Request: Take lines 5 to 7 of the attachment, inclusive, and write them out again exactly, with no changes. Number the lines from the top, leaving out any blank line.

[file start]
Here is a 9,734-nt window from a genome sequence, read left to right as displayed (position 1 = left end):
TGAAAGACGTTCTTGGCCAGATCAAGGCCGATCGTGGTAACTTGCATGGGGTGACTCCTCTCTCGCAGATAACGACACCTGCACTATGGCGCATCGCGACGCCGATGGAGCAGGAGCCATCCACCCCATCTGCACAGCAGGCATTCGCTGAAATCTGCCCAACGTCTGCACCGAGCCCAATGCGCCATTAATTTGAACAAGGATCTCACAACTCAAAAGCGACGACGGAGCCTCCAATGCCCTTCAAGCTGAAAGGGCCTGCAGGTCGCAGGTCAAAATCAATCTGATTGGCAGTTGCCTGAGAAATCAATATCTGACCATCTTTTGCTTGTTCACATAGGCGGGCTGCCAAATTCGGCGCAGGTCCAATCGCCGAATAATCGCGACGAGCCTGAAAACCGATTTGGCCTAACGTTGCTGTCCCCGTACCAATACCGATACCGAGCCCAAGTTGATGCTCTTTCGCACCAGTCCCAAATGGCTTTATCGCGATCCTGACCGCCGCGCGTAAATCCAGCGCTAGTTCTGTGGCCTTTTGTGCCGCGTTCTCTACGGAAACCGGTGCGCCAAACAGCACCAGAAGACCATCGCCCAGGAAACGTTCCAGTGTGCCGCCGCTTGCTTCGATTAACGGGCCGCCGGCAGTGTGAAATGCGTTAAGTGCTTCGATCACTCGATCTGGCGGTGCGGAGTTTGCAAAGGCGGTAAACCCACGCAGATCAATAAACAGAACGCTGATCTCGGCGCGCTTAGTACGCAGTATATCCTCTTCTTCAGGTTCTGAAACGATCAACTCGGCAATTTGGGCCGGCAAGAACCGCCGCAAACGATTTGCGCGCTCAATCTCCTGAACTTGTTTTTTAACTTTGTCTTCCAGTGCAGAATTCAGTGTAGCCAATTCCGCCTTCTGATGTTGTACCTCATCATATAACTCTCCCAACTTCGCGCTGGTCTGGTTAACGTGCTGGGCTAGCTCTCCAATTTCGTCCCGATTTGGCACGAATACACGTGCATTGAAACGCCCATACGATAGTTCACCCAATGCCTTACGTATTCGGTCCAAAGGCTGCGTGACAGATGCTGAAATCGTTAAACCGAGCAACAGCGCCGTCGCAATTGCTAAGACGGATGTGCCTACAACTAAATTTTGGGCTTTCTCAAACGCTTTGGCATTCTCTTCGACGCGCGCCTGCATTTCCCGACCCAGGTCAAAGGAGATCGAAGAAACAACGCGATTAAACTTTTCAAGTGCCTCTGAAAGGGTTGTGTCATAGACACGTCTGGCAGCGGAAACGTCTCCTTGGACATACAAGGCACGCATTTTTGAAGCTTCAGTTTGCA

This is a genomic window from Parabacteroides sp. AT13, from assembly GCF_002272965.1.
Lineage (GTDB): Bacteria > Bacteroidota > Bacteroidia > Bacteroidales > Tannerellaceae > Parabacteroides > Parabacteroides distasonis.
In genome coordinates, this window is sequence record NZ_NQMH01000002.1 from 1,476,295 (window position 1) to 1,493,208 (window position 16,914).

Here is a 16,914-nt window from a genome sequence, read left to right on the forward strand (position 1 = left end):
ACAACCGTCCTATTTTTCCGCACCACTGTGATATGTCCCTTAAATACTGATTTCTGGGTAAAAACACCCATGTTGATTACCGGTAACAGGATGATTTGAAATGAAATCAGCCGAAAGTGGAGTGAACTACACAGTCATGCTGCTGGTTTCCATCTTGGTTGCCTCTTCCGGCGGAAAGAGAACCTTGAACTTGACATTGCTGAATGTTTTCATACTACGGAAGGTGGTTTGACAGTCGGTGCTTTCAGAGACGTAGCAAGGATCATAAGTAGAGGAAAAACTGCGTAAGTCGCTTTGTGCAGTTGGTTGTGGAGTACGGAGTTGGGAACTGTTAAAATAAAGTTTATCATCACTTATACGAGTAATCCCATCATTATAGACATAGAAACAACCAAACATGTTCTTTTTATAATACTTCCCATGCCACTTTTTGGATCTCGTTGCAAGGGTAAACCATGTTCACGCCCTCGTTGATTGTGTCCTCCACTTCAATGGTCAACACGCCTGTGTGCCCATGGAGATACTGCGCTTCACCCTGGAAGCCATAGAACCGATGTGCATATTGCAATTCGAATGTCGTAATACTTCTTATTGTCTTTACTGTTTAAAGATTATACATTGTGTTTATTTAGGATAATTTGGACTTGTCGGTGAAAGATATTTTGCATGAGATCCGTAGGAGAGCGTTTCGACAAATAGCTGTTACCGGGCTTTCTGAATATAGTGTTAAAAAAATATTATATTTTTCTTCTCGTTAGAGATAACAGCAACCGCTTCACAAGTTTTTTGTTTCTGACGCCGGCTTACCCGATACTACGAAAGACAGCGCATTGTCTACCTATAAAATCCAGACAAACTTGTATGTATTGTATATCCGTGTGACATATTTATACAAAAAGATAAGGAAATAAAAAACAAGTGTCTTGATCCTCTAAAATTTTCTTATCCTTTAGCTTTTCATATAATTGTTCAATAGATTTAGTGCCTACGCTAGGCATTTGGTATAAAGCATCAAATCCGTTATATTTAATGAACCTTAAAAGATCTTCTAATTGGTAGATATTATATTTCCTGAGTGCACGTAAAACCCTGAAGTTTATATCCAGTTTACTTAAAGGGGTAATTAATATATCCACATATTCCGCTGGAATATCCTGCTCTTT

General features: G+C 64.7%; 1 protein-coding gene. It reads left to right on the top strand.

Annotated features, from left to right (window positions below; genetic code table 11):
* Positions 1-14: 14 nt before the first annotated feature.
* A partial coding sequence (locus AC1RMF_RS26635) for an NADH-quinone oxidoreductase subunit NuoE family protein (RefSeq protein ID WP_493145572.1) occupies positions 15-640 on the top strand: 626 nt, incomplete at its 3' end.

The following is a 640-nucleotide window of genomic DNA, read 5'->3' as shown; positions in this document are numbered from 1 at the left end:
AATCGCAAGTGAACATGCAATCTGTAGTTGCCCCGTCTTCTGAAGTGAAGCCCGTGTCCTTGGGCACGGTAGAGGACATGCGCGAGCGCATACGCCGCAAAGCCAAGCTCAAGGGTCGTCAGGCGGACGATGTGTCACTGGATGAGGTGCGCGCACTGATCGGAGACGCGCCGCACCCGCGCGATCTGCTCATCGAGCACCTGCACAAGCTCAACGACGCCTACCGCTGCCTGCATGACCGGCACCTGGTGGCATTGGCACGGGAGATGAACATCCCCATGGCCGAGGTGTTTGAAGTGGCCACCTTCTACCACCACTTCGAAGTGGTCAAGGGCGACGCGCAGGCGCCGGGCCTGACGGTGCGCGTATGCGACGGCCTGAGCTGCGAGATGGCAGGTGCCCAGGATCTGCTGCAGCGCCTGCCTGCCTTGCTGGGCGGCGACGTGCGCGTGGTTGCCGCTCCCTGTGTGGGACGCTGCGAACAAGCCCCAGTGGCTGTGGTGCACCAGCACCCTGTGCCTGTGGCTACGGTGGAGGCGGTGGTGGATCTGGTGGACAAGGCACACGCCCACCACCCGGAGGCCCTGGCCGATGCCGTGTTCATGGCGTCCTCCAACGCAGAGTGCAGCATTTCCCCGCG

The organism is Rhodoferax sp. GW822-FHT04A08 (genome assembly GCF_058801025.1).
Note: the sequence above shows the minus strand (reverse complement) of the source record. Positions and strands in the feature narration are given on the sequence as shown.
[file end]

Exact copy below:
In genome coordinates, this window is sequence record NZ_NQMH01000002.1 from 1,476,295 (window position 1) to 1,493,208 (window position 16,914).

Here is a 16,914-nt window from a genome sequence, read left to right on the forward strand (position 1 = left end):
ACAACCGTCCTATTTTTCCGCACCACTGTGATATGTCCCTTAAATACTGATTTCTGGGTAAAAACACCCATGTTGATTACCGGTAACAGGATGATTTGAAATGAAATCAGCCGAAAGTGGAGTGAACTACACAGTCATGCTGCTGGTTTCCATCTTGGTTGCCTCTTCCGGCGGAAAGAGAACCTTGAACTTGACATTGCTGAATGTTTTCATACTACGGAAGGTGGTTTGACAGTCGGTGCTTTCAGAGACGTAGCAAGGATCATAAGTAGAGGAAAAACTGCGTAAGTCGCTTTGTGCAGTTGGTTGTGGAGTACGGAGTTGGGAACTGTTAAAATAAAGTTTATCATCACTTATACGAGTAATCCCATCATTATAGACATAGAAACAACCAAACATGTTCTTTTTATAATACTTCCCATGCCACTTTTTGGATCTCGTTGCAAGGGTAAACCATGTTCACGCCCTCGTTGATTGTGTCCTCCACTTCAATGGTCAACACGCCTGTGTGCCCATGGAGATACTGCGCTTCACCCTGGAAGCCATAGAACCGATGTGCATATTGCAATTCGAATGTCGTAATACTTCTTATTGTCTTTACTGTTTAAAGATTATACATTGTGTTTATTTAGGATAATTTGGACTTGTCGGTGAAAGATATTTTGCATGAGATCCGTAGGAGAGCGTTTCGACAAATAGCTGTTACCGGGCTTTCTGAATATAGTGTTAAAAAAATATTATATTTTTCTTCTCGTTAGAGATAACAGCAACCGCTTCACAAGTTTTTTGTTTCTGACGCCGGCTTACCCGATACTACGAAAGACAGCGCATTGTCTACCTATAAAATCCAGACAAACTTGTATGTATTGTATATCCGTGTGACATATTTATACAAAAAGATAAGGAAATAAAAAACAAGTGTCTTGATCCTCTAAAATTTTCTTATCCTTTAGCTTTTCATATAATTGTTCAATAGATTTAGTGCCTACGCTAGGCATTTGGTATAAAGCATCAAATCCGTTATATTTAATGAACCTTAAAAGATCTTCTAATTGGTAGATATTATATTTCCTGAGTGCACGTAAAACCCTGAAGTTTATATCCAGTTTACTTAAAGGGGTAATTAATATATCCACATATTCCGCTGGAATATCCTGCTCTTT